"Save the Last One"
The Walking Dead episode
Episode no. Season 2
Episode 3
Directed by Phil Abraham
Written by Scott M. Gimple
Original air date October 30, 2011 (2011-10-30)
Guest actors
Episode chronology
← Previous
Next →
"Cherokee Rose"

"Save the Last One" is the third episode of the second season of the post-apocalyptic horror television series The Walking Dead. It first aired on AMC in the United States on October 30, 2011. The episode was written by Scott M. Gimple and directed by Phil Abraham. In the episode, Shane Walsh (Jon Bernthal) and Otis (Pruitt Taylor Vince) desperately attempt to flee the walker-infested high school in order to deliver supplies to a dying Carl Grimes (Chandler Riggs). Meanwhile, Daryl Dixon (Norman Reedus) and Andrea (Laurie Holden) continue to search for Sophia Peletier (Madison Lintz).

Production for the episode occurred in July 2011 at Newnan High School in Newnan, Georgia, after receiving approval from the city council and the Coweta County School System. "Save the Last One" was critically acclaimed by television critics, who praised the storyline and the episode's conclusion. Upon its initial airing, it was watched by 6.095 million viewers and garnered a 3.1 rating in the 18-49 demographic, according to Nielsen ratings.


With Shane Walsh (Jon Bernthal) and Otis (Pruitt Taylor Vince) missing for hours, Hershel Greene (Scott Wilson) informs Rick Grimes (Andrew Lincoln) and his wife Lori (Sarah Wayne Callies) that he must perform the surgery on their son Carl (Chandler Riggs) without the necessary equipment.

Andrea (Laurie Holden) and Daryl Dixon (Norman Reedus) go out in search of Sophia Peletier (Madison Lintz), following her mother Carol (Melissa McBride) weeping for her loss. Daryl tells Andrea about his childhood, and expresses hope that they will successfully locate Sophia. They stumble upon an abandoned campsite, where a person had committed suicide by hanging themselves from a tree and now has become an undead walker. Daryl insists that they leave the walker alone, but Andrea firmly refuses. He asks her if she wants to continue living, to which she exclaims uncertainty. Daryl euthanizes the walker as they leave. Upon returning to the camp, Dale Horvath (Jeffrey DeMunn) attempts to reconcile with Andrea by returning her handgun.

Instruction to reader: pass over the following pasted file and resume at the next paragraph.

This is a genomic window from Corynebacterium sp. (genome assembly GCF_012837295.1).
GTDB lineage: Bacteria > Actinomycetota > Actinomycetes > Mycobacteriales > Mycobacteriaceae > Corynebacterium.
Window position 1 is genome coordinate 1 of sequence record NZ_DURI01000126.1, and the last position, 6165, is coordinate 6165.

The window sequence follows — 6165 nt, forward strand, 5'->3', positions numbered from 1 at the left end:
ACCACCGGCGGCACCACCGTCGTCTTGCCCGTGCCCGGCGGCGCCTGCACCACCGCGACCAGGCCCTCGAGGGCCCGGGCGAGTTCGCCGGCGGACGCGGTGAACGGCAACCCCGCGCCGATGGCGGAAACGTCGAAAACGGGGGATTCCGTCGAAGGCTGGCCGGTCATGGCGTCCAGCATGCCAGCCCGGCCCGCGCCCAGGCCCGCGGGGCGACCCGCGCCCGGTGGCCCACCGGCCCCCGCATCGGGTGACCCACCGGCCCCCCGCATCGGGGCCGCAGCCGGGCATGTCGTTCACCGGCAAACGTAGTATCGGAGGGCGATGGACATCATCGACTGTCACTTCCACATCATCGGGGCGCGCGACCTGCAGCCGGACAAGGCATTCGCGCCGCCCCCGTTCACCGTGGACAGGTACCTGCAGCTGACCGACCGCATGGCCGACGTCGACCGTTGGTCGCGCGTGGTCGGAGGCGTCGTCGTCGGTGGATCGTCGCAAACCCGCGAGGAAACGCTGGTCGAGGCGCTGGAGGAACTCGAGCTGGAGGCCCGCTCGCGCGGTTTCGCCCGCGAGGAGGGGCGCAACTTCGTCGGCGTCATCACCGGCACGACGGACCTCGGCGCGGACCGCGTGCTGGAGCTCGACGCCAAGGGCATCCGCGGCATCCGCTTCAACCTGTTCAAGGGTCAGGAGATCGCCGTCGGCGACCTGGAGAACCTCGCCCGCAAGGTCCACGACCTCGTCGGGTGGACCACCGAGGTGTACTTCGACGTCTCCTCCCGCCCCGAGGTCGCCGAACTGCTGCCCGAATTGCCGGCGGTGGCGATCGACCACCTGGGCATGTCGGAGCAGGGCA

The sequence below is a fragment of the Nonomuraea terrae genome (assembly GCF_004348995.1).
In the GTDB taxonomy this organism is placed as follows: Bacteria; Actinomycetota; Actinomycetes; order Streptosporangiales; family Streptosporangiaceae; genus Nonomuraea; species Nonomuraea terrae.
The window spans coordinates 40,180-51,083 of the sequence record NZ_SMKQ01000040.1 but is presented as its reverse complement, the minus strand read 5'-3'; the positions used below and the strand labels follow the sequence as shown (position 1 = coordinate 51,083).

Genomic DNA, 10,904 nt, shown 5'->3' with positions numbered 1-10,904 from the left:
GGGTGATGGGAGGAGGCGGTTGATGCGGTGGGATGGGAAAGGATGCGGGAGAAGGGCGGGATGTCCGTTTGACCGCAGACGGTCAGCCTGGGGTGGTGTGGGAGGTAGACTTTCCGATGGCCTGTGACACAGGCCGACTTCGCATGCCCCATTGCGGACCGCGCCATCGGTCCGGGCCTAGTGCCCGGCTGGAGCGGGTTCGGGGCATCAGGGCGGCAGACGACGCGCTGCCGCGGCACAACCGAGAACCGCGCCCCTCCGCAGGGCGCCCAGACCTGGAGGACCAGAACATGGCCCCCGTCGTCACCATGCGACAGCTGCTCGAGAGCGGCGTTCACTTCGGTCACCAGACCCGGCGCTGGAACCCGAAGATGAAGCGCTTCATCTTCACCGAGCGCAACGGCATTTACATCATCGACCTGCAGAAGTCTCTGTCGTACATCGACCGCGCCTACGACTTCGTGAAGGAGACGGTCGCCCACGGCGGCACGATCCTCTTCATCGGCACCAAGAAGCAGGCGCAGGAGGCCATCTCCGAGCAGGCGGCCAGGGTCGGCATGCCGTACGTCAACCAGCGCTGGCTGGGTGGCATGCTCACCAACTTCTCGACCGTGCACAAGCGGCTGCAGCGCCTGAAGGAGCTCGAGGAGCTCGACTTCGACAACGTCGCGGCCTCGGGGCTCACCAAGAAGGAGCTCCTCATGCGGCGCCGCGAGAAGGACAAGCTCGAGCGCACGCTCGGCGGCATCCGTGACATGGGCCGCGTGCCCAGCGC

Glenn (Steven Yeun) and T-Dog (IronE Singleton) journey to the Greene home. There, Glenn begins to pray for the well-being of his fellow survivors, while T-Dog receives medical treatment for blood poisoning. Meanwhile Carl goes in and out of consciousness, and briefly recalls his encounter with the deer before going into a seizure. A distraught Lori opines to Rick about ending Carl's suffering, but Rick insists on keeping him alive.

At the high school, Shane and Otis split up after struggling against a horde of walkers. Both injure their legs while escaping, slowing their progress down. Shane and Otis seemingly are out of options for survival. They begin to limp back to their truck, eventually running low on ammo.

Rick and Lori decide to do the operation without the necessary equipment. As they prepare for the operation, Shane arrives with the medical supplies, but without Otis. He claims that Otis sacrificed himself in order to save Carl. The episode flashes back to show Shane sacrificed Otis by shooting him in the leg and leaving him as bait for the walkers while he escaped with the medicine. The episode ends in the present, with Shane shaving his head, wiping out evidence of a bald spot of torn hair caused by Otis during their brief scuffle.


Similar to its preceding episode, "Bloodletting", principal photography for "Save the Last One" commenced in Newnan, Georgia at Newnan High School in July 2011, after receiving approval from the city council and the Coweta County School System. Site preparation initiated on July 1, and filming began at the gymnasium of the school over a period of four days from July 7–8 and again from July 11–12.[1] The location was temporarily renovated to mirror an abandoned Federal Emergency Management Agency camp.[1] Michael Riley, the production manager for the episode, contacted the Newnan Police Department to collaborate with producers.[1] Because of the large size of the filming location, Riley's production company notified surrounding neighborhoods to ease inconvenience.[1]

"Save the Last One" marked the final appearance of Pruitt Taylor Vince, whose character was killed off in the episode after Shane shoots him; this subsequently marks a turning point for him as a false protagonist.[2] In an interview with Entertainment Weekly, writer Robert Kirkman explained the reaction of Jon Bernthal to the particular scene: